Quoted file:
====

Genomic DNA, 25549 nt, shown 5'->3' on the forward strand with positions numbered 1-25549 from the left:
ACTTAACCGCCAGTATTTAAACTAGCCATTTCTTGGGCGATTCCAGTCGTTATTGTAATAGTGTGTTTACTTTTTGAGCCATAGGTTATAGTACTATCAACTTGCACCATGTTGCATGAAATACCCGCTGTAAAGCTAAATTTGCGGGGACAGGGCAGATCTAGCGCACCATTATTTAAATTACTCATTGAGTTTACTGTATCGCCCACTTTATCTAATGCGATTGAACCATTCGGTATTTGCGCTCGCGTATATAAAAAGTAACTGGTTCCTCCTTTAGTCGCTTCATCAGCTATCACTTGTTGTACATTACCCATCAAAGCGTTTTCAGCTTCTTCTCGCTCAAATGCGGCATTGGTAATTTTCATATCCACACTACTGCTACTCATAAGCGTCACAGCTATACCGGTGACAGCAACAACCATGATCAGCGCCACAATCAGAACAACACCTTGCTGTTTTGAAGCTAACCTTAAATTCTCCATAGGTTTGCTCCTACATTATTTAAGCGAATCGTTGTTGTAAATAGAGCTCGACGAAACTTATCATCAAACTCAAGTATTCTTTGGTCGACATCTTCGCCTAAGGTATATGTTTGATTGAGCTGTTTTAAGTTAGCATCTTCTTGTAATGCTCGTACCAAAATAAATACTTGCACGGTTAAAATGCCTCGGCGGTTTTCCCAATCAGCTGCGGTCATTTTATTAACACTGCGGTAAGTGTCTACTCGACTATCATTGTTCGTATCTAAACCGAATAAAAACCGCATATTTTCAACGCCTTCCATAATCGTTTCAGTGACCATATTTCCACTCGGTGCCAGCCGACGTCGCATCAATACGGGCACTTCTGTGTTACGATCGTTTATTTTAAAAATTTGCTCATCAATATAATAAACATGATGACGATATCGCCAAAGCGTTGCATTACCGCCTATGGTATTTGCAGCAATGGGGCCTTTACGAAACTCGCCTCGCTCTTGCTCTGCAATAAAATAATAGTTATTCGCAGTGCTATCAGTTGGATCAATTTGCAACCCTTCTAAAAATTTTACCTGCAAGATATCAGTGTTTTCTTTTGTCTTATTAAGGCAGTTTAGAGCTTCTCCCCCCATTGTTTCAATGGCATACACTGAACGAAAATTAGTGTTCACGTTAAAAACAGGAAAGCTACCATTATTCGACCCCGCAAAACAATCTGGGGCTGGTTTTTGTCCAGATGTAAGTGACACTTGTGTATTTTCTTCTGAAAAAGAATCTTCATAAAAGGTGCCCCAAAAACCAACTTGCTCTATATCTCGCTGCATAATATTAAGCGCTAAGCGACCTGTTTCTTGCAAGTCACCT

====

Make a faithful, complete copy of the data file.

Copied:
Genomic DNA, 25549 nt, shown 5'->3' on the forward strand with positions numbered 1-25549 from the left:
ACTTAACCGCCAGTATTTAAACTAGCCATTTCTTGGGCGATTCCAGTCGTTATTGTAATAGTGTGTTTACTTTTTGAGCCATAGGTTATAGTACTATCAACTTGCACCATGTTGCATGAAATACCCGCTGTAAAGCTAAATTTGCGGGGACAGGGCAGATCTAGCGCACCATTATTTAAATTACTCATTGAGTTTACTGTATCGCCCACTTTATCTAATGCGATTGAACCATTCGGTATTTGCGCTCGCGTATATAAAAAGTAACTGGTTCCTCCTTTAGTCGCTTCATCAGCTATCACTTGTTGTACATTACCCATCAAAGCGTTTTCAGCTTCTTCTCGCTCAAATGCGGCATTGGTAATTTTCATATCCACACTACTGCTACTCATAAGCGTCACAGCTATACCGGTGACAGCAACAACCATGATCAGCGCCACAATCAGAACAACACCTTGCTGTTTTGAAGCTAACCTTAAATTCTCCATAGGTTTGCTCCTACATTATTTAAGCGAATCGTTGTTGTAAATAGAGCTCGACGAAACTTATCATCAAACTCAAGTATTCTTTGGTCGACATCTTCGCCTAAGGTATATGTTTGATTGAGCTGTTTTAAGTTAGCATCTTCTTGTAATGCTCGTACCAAAATAAATACTTGCACGGTTAAAATGCCTCGGCGGTTTTCCCAATCAGCTGCGGTCATTTTATTAACACTGCGGTAAGTGTCTACTCGACTATCATTGTTCGTATCTAAACCGAATAAAAACCGCATATTTTCAACGCCTTCCATAATCGTTTCAGTGACCATATTTCCACTCGGTGCCAGCCGACGTCGCATCAATACGGGCACTTCTGTGTTACGATCGTTTATTTTAAAAATTTGCTCATCAATATAATAAACATGATGACGATATCGCCAAAGCGTTGCATTACCGCCTATGGTATTTGCAGCAATGGGGCCTTTACGAAACTCGCCTCGCTCTTGCTCTGCAATAAAATAATAGTTATTCGCAGTGCTATCAGTTGGATCAATTTGCAACCCTTCTAAAAATTTTACCTGCAAGATATCAGTGTTTTCTTTTGTCTTATTAAGGCAGTTTAGAGCTTCTCCCCCCATTGTTTCAATGGCATACACTGAACGAAAATTAGTGTTCACGTTAAAAACAGGAAAGCTACCATTATTCGACCCCGCAAAACAATCTGGGGCTGGTTTTTGTCCAGATGTAAGTGACACTTGTGTATTTTCTTCTGAAAAAGAATCTTCATAAAAGGTGCCCCAAAAACCAACTTGCTCTATATCTCGCTGCATAATATTAAGCGCTAAGCGACCTGTTTCTTGCAAGTCACCT